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Downtown restaurants violate health code

Keeping a clean kitchen is the key to having a successful restaurant for Vic Pirooz, owner of Easystreet Cafe.

“I’ve been in this business for 27 years,” Pirooz said. “If we haven’t figured it out by now, we’re in trouble.”

Easystreet Cafe, along with Beckett’s Burger Bar, Reverend’s Bar and Grill, China Village and Qdoba have received spotless inspections from the health district in August.

The restaurants with the most violations for August included Hunan Palace Buffet, Bamboo Garden, The City Tap, Jed’s Barbeque and Brew and Kermit’s family restaurant.

Restaurants are inspected about two times a year by the Wood County Health District, which makes sure the facility is clean, has food at the right temperatures and that the facilities are in good condition, said Kelly Bechstein, sanitarian for the health district.

If a business is found to be in violation of the health code, the sanitarian will make note of it in the report and usually the problem can be fixed during inspection, Bechstein said.

“If it’s a repeat violation, we will educate them and let them know not to repeat it again,” she said. “Usually they clean up and we do re-inspections.”

Some of most common violations the health district finds with businesses are food temperatures in coolers being too hot or too cold, Bechstein said.

In the August inspection report for Jed’s, inspectors found three violations, including the temperature of the food cooler rising above 41 degrees.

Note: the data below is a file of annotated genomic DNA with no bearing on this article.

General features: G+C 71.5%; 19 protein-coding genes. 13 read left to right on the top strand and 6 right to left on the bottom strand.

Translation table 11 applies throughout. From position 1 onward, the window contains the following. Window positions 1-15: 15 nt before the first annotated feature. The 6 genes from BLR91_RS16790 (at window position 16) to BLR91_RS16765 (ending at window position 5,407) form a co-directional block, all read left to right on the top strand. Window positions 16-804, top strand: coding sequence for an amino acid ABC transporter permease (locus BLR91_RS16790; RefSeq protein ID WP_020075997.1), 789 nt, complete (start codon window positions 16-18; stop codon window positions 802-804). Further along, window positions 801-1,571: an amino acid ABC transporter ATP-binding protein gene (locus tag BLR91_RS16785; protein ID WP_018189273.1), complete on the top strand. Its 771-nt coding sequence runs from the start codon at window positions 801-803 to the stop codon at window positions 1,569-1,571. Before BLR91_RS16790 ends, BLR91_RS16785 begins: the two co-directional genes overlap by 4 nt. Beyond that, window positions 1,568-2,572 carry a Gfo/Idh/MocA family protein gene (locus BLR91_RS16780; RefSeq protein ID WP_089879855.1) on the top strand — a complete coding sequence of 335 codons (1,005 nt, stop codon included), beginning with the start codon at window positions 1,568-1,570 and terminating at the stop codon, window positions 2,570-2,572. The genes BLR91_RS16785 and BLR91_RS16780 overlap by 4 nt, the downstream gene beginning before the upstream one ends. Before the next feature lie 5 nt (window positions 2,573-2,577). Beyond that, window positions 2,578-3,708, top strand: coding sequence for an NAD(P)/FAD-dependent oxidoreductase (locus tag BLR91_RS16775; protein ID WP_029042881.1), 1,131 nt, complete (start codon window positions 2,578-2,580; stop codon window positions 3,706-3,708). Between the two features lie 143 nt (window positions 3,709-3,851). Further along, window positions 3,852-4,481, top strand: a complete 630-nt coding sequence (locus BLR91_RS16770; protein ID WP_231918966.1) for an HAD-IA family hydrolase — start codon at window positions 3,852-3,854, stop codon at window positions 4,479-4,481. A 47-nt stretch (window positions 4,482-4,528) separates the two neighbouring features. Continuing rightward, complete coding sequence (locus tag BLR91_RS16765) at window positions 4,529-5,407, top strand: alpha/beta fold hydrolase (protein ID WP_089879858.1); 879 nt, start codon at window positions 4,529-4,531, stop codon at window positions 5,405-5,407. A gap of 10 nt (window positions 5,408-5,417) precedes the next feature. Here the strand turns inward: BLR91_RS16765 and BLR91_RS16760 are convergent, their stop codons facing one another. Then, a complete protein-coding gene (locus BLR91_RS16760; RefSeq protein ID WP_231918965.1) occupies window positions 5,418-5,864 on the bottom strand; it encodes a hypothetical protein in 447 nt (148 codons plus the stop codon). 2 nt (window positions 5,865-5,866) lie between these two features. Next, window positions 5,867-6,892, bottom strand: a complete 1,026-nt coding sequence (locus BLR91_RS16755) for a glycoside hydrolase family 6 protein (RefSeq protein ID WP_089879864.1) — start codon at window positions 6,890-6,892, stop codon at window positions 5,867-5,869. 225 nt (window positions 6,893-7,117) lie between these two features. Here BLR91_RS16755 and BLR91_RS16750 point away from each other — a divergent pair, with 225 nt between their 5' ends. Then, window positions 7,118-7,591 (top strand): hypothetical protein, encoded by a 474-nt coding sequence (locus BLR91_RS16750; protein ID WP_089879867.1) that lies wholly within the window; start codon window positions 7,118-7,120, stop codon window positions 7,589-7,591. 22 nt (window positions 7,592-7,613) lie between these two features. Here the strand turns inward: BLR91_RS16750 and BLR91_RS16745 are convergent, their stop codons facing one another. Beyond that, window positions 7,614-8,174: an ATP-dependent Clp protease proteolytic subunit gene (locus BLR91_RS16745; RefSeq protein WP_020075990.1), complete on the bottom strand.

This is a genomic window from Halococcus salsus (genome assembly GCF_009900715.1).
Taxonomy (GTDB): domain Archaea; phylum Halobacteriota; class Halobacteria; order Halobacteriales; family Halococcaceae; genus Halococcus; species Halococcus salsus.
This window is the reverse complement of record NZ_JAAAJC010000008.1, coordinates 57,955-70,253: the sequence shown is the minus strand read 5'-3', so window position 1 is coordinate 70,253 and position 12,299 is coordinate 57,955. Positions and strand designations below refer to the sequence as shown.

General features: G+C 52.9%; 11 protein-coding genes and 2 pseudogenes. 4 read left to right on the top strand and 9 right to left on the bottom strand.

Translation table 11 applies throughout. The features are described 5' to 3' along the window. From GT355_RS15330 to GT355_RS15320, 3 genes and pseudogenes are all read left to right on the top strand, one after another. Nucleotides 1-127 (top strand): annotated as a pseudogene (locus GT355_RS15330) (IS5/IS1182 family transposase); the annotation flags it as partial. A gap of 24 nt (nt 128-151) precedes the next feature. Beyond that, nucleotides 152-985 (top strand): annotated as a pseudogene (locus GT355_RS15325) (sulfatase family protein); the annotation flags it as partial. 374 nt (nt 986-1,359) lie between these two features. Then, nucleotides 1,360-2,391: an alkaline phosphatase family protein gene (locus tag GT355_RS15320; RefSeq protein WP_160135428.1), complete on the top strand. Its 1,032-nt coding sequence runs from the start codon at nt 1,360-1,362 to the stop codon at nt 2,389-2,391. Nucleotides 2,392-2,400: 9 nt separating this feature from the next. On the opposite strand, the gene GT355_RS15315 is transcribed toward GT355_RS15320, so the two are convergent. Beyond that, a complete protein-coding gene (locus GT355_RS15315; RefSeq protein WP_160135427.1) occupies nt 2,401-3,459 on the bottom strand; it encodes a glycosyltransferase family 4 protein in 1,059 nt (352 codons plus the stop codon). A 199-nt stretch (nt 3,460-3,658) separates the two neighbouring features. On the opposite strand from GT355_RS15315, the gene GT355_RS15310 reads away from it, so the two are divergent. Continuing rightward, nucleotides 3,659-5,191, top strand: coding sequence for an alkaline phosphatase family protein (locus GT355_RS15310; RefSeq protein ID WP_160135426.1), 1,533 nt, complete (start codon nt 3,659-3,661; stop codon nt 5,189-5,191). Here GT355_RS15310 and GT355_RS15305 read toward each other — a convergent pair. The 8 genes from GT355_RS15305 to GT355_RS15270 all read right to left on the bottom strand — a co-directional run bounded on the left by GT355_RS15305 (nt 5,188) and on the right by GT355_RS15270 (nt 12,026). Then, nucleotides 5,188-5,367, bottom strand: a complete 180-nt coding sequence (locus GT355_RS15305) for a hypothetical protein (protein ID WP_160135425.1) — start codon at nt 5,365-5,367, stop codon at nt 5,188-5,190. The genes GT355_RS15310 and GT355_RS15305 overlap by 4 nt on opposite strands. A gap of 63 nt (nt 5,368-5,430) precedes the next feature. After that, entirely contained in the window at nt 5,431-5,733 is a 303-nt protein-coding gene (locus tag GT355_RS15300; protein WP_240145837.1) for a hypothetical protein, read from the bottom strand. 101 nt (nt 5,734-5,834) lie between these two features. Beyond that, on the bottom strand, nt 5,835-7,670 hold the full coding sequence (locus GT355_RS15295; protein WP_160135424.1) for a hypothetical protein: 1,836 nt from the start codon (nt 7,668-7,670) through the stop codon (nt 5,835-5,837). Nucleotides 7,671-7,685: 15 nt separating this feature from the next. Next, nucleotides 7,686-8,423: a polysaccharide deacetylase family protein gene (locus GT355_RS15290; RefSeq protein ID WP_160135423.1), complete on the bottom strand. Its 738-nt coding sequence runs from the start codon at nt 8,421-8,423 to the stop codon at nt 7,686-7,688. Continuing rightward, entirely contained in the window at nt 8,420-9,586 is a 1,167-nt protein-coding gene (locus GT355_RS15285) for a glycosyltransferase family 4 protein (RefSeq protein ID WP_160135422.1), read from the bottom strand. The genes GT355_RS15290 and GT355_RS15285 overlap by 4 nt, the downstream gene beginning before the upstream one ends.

Though the inspectors came during a lunch rush, as noted in the report, Jed’s manager John Pierce said it is no excuse.

“The temperatures should always be right,” Pierce said. “Whether it’s lunch or dinner … you can always adjust the temperature.”

Since the inspection in August, Pierce said the temperatures and other violations, such as unclean surfaces, have been fixed.

“It’s for everyone’s safety,” Pierce said. “You don’t want anyone to get sick.”

City Tap also had a violation for improper temperatures.

“Those can be hard to maintain because the prep coolers are always being opened,” said Brandon Kaufman, bar manager. “But it’s not hard to follow rules and when the inspectors find a violation, we fix it right there.”

For Garrett Jones, owner of Reverend’s, keeping the restaurant clean comes with strict enforcement.

“I ride people into the ground,” Jones said. “You either fix your bad cleaning habits or you quit.”

Reverend’s earned a clean inspection report for the month of August.

“I care,” he said. “If you are getting violations left and right it’s because you don’t care.”

Like Reverend’s, Beckett’s received a clean report by enforcing good cleaning habits.

“If everyone stays in their working roles, and cleans their area, nothing gets missed,” said Manager Chris Packard. “We wouldn’t have these regulars [eating here] if this was a dirty establishment.”

While some businesses receive violations for cleanliness or food storage, others may not be properly equipped.

Kermit’s Family Restaurant on South Main Street received a violation for having refrigerators not equipped for a restaurant.

“Our biggest problem was keeping the standards for equipment and that’s extremely expensive,” said Cassy Maas, restaurant supervisor. “We were aware of the problem but don’t have the extra money to do that.”

Kermit’s has until January to replace the home-sized refrigerators.

When a business is found to be in violation, Bechstein said inspectors may do a follow up inspection the next day or a few weeks later to see if the problem has been corrected.

If a business is a repeat offender, there could be trouble.

The health district would set up a meeting with its director and the business owner to discuss the problem and why it needs to be corrected, Bechstein said.

If nothing changes, then the owner would have to go to an administrative hearing with the district, she said.

“I’ve never had to go that far during my time here, luckily,” Bechstein said. “We just like to see the problem fixed as soon as they can.”

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